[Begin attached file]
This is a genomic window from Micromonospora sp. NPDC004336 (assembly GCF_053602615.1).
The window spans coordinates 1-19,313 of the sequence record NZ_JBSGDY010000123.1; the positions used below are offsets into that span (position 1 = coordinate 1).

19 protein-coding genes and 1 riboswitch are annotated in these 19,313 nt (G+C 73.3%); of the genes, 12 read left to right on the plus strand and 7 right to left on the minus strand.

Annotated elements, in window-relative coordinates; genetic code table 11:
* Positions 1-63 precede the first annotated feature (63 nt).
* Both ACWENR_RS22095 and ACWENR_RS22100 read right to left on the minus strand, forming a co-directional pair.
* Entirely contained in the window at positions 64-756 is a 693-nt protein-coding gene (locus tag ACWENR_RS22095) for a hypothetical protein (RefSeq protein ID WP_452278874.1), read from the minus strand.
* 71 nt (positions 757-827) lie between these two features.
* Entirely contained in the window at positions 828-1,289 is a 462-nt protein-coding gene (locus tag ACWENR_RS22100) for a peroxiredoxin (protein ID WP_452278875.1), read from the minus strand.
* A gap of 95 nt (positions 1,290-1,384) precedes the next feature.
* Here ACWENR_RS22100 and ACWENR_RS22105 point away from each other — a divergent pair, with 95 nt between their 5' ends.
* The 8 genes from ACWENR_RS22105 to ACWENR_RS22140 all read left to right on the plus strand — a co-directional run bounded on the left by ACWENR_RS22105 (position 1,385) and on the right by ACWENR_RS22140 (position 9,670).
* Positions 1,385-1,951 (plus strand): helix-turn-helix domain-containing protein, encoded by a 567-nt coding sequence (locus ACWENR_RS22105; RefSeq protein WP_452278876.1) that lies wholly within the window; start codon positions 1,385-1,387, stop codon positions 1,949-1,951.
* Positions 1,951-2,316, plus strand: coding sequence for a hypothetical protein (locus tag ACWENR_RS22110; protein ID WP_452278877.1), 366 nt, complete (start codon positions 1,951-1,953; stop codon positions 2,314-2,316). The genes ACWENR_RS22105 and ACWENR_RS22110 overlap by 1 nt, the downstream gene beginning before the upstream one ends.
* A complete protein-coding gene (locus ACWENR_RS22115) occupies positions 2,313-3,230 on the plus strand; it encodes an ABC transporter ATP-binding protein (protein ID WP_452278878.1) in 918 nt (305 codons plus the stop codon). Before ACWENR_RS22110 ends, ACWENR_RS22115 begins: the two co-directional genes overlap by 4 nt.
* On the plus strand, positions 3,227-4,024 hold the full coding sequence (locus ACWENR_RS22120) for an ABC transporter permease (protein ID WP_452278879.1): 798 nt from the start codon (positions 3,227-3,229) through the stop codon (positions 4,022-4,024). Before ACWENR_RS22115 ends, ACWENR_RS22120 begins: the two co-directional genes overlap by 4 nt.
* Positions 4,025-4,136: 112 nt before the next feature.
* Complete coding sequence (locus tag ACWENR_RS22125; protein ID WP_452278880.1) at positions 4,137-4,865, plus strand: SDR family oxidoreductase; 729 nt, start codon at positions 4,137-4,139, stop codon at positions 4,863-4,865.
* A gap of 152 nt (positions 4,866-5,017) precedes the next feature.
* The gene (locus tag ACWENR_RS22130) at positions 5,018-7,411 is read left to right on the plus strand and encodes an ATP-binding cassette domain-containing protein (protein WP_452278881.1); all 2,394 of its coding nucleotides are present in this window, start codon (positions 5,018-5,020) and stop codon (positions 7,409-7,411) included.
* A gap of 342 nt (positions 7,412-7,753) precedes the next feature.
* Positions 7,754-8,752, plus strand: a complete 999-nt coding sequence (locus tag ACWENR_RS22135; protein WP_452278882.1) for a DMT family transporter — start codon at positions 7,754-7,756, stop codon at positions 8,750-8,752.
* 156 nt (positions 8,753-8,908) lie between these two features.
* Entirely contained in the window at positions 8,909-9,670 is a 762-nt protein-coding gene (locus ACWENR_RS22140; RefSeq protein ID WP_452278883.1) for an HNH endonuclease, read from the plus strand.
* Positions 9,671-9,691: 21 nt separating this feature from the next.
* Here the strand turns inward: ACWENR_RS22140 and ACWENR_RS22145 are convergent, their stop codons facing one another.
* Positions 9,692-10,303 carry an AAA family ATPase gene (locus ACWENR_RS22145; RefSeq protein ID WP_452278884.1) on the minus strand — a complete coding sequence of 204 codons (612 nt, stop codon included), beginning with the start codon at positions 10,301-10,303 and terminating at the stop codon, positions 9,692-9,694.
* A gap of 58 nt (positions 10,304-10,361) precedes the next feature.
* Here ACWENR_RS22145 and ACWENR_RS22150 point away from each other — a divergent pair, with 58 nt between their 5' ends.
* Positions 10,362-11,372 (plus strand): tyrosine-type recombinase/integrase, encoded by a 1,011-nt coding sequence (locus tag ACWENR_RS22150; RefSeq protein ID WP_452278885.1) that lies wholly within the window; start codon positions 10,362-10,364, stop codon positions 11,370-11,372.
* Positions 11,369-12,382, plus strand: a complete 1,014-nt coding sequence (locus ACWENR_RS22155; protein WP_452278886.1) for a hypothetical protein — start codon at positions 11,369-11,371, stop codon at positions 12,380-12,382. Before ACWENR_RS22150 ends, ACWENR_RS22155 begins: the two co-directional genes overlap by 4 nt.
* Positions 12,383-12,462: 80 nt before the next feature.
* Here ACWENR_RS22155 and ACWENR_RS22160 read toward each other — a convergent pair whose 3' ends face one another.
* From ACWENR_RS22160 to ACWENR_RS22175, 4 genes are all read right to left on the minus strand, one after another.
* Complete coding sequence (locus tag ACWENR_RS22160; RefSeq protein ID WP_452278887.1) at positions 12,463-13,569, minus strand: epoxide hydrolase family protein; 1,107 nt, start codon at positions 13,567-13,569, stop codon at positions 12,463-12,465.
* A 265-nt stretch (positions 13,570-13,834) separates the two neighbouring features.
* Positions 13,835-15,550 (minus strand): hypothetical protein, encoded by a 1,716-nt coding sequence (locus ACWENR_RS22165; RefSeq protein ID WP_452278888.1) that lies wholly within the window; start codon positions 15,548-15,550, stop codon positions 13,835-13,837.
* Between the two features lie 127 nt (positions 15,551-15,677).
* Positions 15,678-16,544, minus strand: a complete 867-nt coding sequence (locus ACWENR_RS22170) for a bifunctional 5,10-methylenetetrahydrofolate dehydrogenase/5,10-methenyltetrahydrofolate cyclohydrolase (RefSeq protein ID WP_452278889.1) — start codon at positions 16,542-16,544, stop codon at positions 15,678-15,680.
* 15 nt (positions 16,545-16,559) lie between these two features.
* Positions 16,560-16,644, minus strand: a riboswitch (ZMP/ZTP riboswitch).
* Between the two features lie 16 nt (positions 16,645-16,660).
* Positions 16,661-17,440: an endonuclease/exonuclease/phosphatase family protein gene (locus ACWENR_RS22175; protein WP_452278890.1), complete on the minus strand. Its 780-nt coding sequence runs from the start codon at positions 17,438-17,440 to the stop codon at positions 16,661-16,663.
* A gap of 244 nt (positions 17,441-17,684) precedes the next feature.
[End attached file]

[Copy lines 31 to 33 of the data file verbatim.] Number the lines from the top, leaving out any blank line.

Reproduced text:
* Positions 11,369-12,382, plus strand: a complete 1,014-nt coding sequence (locus ACWENR_RS22155; protein WP_452278886.1) for a hypothetical protein — start codon at positions 11,369-11,371, stop codon at positions 12,380-12,382. Before ACWENR_RS22150 ends, ACWENR_RS22155 begins: the two co-directional genes overlap by 4 nt.
* Positions 12,383-12,462: 80 nt before the next feature.
* Here ACWENR_RS22155 and ACWENR_RS22160 read toward each other — a convergent pair whose 3' ends face one another.